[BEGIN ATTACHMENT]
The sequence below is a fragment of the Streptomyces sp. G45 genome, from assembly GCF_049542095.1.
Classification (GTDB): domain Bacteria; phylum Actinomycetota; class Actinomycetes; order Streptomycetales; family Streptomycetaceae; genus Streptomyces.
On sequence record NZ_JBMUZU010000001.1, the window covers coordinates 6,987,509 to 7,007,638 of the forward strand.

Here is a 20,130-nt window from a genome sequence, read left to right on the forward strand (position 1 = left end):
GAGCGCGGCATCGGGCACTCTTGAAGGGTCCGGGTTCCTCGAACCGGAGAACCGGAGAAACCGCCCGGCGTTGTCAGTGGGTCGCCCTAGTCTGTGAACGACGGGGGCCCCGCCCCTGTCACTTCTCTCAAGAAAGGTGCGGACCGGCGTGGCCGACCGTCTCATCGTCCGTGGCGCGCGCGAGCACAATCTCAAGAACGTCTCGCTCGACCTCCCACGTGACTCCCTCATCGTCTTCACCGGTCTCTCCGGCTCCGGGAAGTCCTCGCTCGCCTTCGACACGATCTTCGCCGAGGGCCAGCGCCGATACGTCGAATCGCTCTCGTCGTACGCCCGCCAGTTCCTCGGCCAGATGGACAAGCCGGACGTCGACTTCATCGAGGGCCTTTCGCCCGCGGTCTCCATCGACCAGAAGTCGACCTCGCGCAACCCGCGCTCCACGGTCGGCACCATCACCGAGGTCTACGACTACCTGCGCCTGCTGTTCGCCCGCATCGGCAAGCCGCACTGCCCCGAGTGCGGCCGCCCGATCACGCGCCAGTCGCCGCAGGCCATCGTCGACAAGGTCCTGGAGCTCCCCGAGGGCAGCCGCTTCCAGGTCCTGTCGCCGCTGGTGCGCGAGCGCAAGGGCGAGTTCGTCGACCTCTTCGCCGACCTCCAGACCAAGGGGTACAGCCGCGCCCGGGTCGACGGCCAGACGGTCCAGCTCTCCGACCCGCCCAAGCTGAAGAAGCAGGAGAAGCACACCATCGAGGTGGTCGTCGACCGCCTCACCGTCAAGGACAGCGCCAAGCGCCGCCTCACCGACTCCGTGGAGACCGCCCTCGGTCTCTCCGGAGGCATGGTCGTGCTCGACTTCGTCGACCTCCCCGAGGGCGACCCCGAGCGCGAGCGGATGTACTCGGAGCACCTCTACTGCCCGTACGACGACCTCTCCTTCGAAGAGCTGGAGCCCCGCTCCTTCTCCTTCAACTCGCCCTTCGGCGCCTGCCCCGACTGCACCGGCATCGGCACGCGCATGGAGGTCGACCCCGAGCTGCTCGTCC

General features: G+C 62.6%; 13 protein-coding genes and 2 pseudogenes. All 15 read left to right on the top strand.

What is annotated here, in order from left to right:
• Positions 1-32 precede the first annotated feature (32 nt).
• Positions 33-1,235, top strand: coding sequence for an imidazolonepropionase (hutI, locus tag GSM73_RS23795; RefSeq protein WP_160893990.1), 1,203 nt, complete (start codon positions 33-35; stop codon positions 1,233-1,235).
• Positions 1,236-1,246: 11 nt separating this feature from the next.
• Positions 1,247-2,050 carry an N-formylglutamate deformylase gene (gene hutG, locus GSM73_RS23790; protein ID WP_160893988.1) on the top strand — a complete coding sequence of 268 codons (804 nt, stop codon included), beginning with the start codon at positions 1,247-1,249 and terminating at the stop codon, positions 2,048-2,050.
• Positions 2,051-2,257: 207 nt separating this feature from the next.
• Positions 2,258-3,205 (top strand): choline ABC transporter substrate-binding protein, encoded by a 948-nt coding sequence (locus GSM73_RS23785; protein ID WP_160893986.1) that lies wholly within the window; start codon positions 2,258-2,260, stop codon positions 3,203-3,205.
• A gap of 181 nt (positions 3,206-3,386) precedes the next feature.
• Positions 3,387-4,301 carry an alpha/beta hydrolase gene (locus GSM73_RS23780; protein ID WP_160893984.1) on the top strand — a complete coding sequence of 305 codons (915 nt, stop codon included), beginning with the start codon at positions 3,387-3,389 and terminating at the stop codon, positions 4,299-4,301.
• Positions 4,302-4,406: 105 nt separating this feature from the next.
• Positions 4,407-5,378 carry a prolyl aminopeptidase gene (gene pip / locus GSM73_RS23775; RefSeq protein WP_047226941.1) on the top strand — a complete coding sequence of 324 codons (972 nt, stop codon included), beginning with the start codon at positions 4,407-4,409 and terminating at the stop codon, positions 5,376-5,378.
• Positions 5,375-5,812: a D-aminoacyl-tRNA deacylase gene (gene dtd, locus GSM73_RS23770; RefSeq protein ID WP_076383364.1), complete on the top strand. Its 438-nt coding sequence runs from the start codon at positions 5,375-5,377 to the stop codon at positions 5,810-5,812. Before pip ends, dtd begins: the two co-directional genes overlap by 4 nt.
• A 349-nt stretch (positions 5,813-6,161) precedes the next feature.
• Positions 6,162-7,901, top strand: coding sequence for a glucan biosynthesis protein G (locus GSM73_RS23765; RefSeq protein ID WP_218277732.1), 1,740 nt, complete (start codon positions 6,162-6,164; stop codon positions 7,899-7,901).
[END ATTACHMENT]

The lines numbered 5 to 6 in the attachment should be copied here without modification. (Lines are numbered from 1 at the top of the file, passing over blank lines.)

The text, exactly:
GAGCGCGGCATCGGGCACTCTTGAAGGGTCCGGGTTCCTCGAACCGGAGAACCGGAGAAACCGCCCGGCGTTGTCAGTGGGTCGCCCTAGTCTGTGAACGACGGGGGCCCCGCCCCTGTCACTTCTCTCAAGAAAGGTGCGGACCGGCGTGGCCGACCGTCTCATCGTCCGTGGCGCGCGCGAGCACAATCTCAAGAACGTCTCGCTCGACCTCCCACGTGACTCCCTCATCGTCTTCACCGGTCTCTCCGGCTCCGGGAAGTCCTCGCTCGCCTTCGACACGATCTTCGCCGAGGGCCAGCGCCGATACGTCGAATCGCTCTCGTCGTACGCCCGCCAGTTCCTCGGCCAGATGGACAAGCCGGACGTCGACTTCATCGAGGGCCTTTCGCCCGCGGTCTCCATCGACCAGAAGTCGACCTCGCGCAACCCGCGCTCCACGGTCGGCACCATCACCGAGGTCTACGACTACCTGCGCCTGCTGTTCGCCCGCATCGGCAAGCCGCACTGCCCCGAGTGCGGCCGCCCGATCACGCGCCAGTCGCCGCAGGCCATCGTCGACAAGGTCCTGGAGCTCCCCGAGGGCAGCCGCTTCCAGGTCCTGTCGCCGCTGGTGCGCGAGCGCAAGGGCGAGTTCGTCGACCTCTTCGCCGACCTCCAGACCAAGGGGTACAGCCGCGCCCGGGTCGACGGCCAGACGGTCCAGCTCTCCGACCCGCCCAAGCTGAAGAAGCAGGAGAAGCACACCATCGAGGTGGTCGTCGACCGCCTCACCGTCAAGGACAGCGCCAAGCGCCGCCTCACCGACTCCGTGGAGACCGCCCTCGGTCTCTCCGGAGGCATGGTCGTGCTCGACTTCGTCGACCTCCCCGAGGGCGACCCCGAGCGCGAGCGGATGTACTCGGAGCACCTCTACTGCCCGTACGACGACCTCTCCTTCGAAGAGCTGGAGCCCCGCTCCTTCTCCTTCAACTCGCCCTTCGGCGCCTGCCCCGACTGCACCGGCATCGGCACGCGCATGGAGGTCGACCCCGAGCTGCTCGTCC

General features: G+C 62.6%; 13 protein-coding genes and 2 pseudogenes. All 15 read left to right on the top strand.